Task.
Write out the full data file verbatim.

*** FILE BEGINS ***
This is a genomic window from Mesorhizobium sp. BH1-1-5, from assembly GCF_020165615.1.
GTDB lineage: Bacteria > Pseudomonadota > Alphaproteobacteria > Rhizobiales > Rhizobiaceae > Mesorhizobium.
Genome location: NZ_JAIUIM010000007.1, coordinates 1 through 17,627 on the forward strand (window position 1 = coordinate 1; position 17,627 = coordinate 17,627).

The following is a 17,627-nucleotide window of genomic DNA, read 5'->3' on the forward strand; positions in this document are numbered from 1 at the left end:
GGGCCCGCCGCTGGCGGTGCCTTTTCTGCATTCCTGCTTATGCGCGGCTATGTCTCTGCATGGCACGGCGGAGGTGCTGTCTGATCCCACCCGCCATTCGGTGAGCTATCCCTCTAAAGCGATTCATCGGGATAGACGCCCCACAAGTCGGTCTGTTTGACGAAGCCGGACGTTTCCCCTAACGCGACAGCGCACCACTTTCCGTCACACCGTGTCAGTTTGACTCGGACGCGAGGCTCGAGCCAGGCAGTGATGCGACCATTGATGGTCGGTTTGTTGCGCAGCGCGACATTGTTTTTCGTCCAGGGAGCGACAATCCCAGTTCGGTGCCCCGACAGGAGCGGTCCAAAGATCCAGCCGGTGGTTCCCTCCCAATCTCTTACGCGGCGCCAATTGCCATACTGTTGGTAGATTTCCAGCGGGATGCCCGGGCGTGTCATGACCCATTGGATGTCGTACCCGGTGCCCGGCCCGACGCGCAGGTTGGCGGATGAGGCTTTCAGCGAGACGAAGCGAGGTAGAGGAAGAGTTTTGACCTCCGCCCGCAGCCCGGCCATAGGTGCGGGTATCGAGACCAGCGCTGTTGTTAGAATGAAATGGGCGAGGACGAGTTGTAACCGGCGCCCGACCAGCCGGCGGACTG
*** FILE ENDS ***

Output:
This is a genomic window from Mesorhizobium sp. BH1-1-5, from assembly GCF_020165615.1.
GTDB lineage: Bacteria > Pseudomonadota > Alphaproteobacteria > Rhizobiales > Rhizobiaceae > Mesorhizobium.
Genome location: NZ_JAIUIM010000007.1, coordinates 1 through 17,627 on the forward strand (window position 1 = coordinate 1; position 17,627 = coordinate 17,627).

The following is a 17,627-nucleotide window of genomic DNA, read 5'->3' on the forward strand; positions in this document are numbered from 1 at the left end:
GGGCCCGCCGCTGGCGGTGCCTTTTCTGCATTCCTGCTTATGCGCGGCTATGTCTCTGCATGGCACGGCGGAGGTGCTGTCTGATCCCACCCGCCATTCGGTGAGCTATCCCTCTAAAGCGATTCATCGGGATAGACGCCCCACAAGTCGGTCTGTTTGACGAAGCCGGACGTTTCCCCTAACGCGACAGCGCACCACTTTCCGTCACACCGTGTCAGTTTGACTCGGACGCGAGGCTCGAGCCAGGCAGTGATGCGACCATTGATGGTCGGTTTGTTGCGCAGCGCGACATTGTTTTTCGTCCAGGGAGCGACAATCCCAGTTCGGTGCCCCGACAGGAGCGGTCCAAAGATCCAGCCGGTGGTTCCCTCCCAATCTCTTACGCGGCGCCAATTGCCATACTGTTGGTAGATTTCCAGCGGGATGCCCGGGCGTGTCATGACCCATTGGATGTCGTACCCGGTGCCCGGCCCGACGCGCAGGTTGGCGGATGAGGCTTTCAGCGAGACGAAGCGAGGTAGAGGAAGAGTTTTGACCTCCGCCCGCAGCCCGGCCATAGGTGCGGGTATCGAGACCAGCGCTGTTGTTAGAATGAAATGGGCGAGGACGAGTTGTAACCGGCGCCCGACCAGCCGGCGGACTG